« 前へ次へ »
AND LUMB, KEIGHLEY; &c.
An old Manuscript, containing the following “Life of Mr. Joseph Lister,' having fallen into the hands of the Editor, he was so much struck with its simplebeauty and unvarnished artlessness, that he determined to give it greater publicity, by presenting it to the world, through the medium of the press. This little work will be found to comprise matters of great local interest to the inhabitants of this Town and neighbourhood, as it contains the only full historical account of the Siege of Bradford.' This work is also worthy of general attention; inasmuch as it contains an interesting sketch of the life of a pious man — exhibits before the reader a close review of private manners and domestic life, as they existed nearly two centuries ago and details some of the minor transactions, connected with that bloody civil war, which desolated this Kingdom and preceded and accompanied the usurpation of Oliver Cromwell, the Protector of the Commonwealth. The description of these horrors of war, will lead the pious
reader to be thankful to the Giver of every blessing, that the “clashing of conflicting hosts, and the shouts of battle," have not been heard in our favoured land, for a long series of years; and will induce him fervently to pray, that there may be peace and truth in our days,' and that wars and fightings may cease to the ends of the earth.'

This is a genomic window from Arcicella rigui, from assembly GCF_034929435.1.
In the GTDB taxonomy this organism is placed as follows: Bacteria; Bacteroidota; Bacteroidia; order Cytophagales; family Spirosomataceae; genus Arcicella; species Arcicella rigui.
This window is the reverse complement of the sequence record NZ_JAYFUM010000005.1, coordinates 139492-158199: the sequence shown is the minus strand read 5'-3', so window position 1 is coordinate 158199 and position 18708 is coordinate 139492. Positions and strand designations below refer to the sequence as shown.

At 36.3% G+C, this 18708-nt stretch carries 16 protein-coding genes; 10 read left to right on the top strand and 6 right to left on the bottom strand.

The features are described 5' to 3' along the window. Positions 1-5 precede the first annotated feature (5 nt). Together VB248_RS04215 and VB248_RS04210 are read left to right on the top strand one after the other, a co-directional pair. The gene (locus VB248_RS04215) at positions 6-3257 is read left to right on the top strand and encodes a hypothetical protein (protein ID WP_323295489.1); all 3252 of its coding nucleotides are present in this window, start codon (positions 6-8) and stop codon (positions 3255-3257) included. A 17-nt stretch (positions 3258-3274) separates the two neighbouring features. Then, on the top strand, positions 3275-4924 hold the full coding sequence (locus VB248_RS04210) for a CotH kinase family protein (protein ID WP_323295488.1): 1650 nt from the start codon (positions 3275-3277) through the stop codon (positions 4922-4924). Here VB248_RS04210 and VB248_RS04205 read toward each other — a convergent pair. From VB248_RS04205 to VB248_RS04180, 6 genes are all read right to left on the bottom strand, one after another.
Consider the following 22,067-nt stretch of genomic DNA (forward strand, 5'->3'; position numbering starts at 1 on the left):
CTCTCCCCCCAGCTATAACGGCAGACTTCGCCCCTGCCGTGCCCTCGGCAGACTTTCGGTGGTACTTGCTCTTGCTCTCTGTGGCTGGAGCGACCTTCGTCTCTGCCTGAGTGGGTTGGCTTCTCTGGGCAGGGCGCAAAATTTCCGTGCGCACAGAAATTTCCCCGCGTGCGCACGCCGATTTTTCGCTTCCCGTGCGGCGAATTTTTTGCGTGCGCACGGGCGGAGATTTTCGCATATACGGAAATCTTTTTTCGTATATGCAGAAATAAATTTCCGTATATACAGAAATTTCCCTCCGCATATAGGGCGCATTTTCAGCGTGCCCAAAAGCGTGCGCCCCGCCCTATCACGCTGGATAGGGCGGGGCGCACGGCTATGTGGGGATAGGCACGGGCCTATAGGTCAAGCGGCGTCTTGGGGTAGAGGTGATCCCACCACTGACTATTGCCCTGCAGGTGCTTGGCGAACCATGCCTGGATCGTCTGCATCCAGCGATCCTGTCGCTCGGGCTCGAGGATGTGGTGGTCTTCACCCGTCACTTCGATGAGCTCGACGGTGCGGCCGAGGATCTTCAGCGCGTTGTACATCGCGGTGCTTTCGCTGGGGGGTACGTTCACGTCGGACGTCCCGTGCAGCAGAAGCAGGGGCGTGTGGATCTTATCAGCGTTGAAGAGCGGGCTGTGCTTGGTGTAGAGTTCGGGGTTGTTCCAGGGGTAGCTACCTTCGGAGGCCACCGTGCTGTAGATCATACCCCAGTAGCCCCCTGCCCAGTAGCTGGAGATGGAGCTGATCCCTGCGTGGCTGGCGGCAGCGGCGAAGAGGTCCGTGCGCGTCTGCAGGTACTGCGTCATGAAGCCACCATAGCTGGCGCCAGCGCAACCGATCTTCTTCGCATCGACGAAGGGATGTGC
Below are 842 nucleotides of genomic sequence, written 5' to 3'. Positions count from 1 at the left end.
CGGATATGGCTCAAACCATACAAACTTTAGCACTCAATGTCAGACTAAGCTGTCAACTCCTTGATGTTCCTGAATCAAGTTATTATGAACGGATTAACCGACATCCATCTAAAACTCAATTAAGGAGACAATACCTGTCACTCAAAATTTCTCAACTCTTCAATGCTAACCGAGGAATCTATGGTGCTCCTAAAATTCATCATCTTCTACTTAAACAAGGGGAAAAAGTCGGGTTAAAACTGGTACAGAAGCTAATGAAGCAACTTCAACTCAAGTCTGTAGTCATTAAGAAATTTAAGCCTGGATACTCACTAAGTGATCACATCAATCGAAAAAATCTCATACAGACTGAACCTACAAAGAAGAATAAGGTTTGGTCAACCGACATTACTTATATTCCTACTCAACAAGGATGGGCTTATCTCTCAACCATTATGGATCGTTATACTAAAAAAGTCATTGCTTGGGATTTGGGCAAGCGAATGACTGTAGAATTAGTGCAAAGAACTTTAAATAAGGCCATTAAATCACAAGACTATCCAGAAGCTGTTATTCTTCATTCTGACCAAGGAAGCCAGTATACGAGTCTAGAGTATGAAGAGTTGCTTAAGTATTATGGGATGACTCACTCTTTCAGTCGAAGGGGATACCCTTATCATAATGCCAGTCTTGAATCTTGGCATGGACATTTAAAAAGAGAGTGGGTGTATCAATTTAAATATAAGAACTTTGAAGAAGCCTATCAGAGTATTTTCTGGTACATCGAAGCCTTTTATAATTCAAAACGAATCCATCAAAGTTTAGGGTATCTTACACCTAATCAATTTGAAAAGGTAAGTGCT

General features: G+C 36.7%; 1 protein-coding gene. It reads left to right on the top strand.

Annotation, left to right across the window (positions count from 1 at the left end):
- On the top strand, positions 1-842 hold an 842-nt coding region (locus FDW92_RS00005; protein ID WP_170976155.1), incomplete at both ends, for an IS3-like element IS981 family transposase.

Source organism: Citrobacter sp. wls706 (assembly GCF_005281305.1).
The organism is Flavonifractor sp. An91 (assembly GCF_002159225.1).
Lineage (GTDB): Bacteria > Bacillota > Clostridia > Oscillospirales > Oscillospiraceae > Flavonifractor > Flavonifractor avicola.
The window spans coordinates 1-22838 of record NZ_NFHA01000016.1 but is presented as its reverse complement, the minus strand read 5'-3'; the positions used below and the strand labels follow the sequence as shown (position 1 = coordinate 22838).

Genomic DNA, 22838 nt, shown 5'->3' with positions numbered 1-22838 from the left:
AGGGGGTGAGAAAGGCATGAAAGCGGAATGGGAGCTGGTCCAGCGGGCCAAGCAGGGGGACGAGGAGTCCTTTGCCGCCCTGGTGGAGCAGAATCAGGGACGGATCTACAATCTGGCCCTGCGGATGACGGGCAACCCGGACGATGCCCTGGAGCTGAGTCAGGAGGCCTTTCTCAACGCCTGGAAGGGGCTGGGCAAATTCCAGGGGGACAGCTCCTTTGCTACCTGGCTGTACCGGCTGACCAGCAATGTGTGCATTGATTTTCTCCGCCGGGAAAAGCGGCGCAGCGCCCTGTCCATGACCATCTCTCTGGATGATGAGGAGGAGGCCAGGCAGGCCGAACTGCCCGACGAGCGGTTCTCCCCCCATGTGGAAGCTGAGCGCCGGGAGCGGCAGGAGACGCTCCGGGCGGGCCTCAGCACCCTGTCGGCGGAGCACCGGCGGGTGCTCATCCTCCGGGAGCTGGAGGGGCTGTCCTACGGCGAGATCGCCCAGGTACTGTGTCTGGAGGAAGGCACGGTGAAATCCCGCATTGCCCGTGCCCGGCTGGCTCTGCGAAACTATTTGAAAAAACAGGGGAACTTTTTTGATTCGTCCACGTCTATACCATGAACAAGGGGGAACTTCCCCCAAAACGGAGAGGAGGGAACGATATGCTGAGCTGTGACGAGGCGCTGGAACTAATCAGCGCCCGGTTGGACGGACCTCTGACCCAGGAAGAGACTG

The Editor has taken the liberty, in some instances, to alter the phraseology of the manuscript, where the expression appeared to be too complicated and quaint, to be easily intelligible to a merely modern reader. Many more alterations might have been made, and perhaps, to advantage; the only reason that prevented the Editor from making them, was a fear of rubbing off that venerable rustiness of phrase, which, by its antique simplicity, proves the work to be authentic.
MR. JOSEPH LISTER.
I was born on June the 7th, 1627, at Bradford, in Yorkshire, of godly and religious Parents. My Father died when I was about six years old, and left five children, (viz.) Mary, John, Grace, myself and Ruth. I was brought up at School, and my godly Mother would gladly have had me to have been a scholar; but I had no mind to it. Howbeit, having a free school in the Town, I was continued there many years; but was averse to learning, being much inclined to play about, with my fellows.
My dear Mother took great care to instruct me, and was a woman that would pass by smail faults, yet would not wink at sin; but prevented it in me as much as she could, and corrected me for what she found me guilty of.
then thought she was too severe , yet I have seen contrary many a time since.